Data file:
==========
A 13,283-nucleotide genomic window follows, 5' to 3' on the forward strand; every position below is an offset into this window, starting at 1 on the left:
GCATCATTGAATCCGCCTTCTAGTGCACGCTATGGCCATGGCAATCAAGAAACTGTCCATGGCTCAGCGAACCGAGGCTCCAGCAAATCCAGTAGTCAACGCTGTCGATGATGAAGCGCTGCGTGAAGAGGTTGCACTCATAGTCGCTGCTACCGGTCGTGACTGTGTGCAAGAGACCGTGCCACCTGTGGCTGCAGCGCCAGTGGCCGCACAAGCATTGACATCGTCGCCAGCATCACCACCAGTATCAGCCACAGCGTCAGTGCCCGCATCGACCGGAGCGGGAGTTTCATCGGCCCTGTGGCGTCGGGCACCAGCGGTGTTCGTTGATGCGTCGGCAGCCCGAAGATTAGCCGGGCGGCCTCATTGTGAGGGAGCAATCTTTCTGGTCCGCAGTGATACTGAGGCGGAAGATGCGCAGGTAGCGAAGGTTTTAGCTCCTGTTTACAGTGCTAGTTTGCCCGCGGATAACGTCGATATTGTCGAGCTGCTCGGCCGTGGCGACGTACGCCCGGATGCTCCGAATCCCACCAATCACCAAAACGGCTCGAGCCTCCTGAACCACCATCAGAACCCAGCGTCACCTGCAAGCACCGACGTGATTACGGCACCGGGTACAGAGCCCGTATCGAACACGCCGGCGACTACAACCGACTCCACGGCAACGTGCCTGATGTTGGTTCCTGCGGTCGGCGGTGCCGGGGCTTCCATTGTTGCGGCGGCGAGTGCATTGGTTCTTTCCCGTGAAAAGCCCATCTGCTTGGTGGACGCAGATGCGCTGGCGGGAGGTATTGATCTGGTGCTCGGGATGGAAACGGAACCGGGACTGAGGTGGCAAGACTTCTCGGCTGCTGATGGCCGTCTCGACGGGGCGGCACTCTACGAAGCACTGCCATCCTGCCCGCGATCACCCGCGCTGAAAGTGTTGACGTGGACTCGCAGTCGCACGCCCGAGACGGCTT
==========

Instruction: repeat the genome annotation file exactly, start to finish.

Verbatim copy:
A 13,283-nucleotide genomic window follows, 5' to 3' on the forward strand; every position below is an offset into this window, starting at 1 on the left:
GCATCATTGAATCCGCCTTCTAGTGCACGCTATGGCCATGGCAATCAAGAAACTGTCCATGGCTCAGCGAACCGAGGCTCCAGCAAATCCAGTAGTCAACGCTGTCGATGATGAAGCGCTGCGTGAAGAGGTTGCACTCATAGTCGCTGCTACCGGTCGTGACTGTGTGCAAGAGACCGTGCCACCTGTGGCTGCAGCGCCAGTGGCCGCACAAGCATTGACATCGTCGCCAGCATCACCACCAGTATCAGCCACAGCGTCAGTGCCCGCATCGACCGGAGCGGGAGTTTCATCGGCCCTGTGGCGTCGGGCACCAGCGGTGTTCGTTGATGCGTCGGCAGCCCGAAGATTAGCCGGGCGGCCTCATTGTGAGGGAGCAATCTTTCTGGTCCGCAGTGATACTGAGGCGGAAGATGCGCAGGTAGCGAAGGTTTTAGCTCCTGTTTACAGTGCTAGTTTGCCCGCGGATAACGTCGATATTGTCGAGCTGCTCGGCCGTGGCGACGTACGCCCGGATGCTCCGAATCCCACCAATCACCAAAACGGCTCGAGCCTCCTGAACCACCATCAGAACCCAGCGTCACCTGCAAGCACCGACGTGATTACGGCACCGGGTACAGAGCCCGTATCGAACACGCCGGCGACTACAACCGACTCCACGGCAACGTGCCTGATGTTGGTTCCTGCGGTCGGCGGTGCCGGGGCTTCCATTGTTGCGGCGGCGAGTGCATTGGTTCTTTCCCGTGAAAAGCCCATCTGCTTGGTGGACGCAGATGCGCTGGCGGGAGGTATTGATCTGGTGCTCGGGATGGAAACGGAACCGGGACTGAGGTGGCAAGACTTCTCGGCTGCTGATGGCCGTCTCGACGGGGCGGCACTCTACGAAGCACTGCCATCCTGCCCGCGATCACCCGCGCTGAAAGTGTTGACGTGGACTCGCAGTCGCACGCCCGAGACGGCTT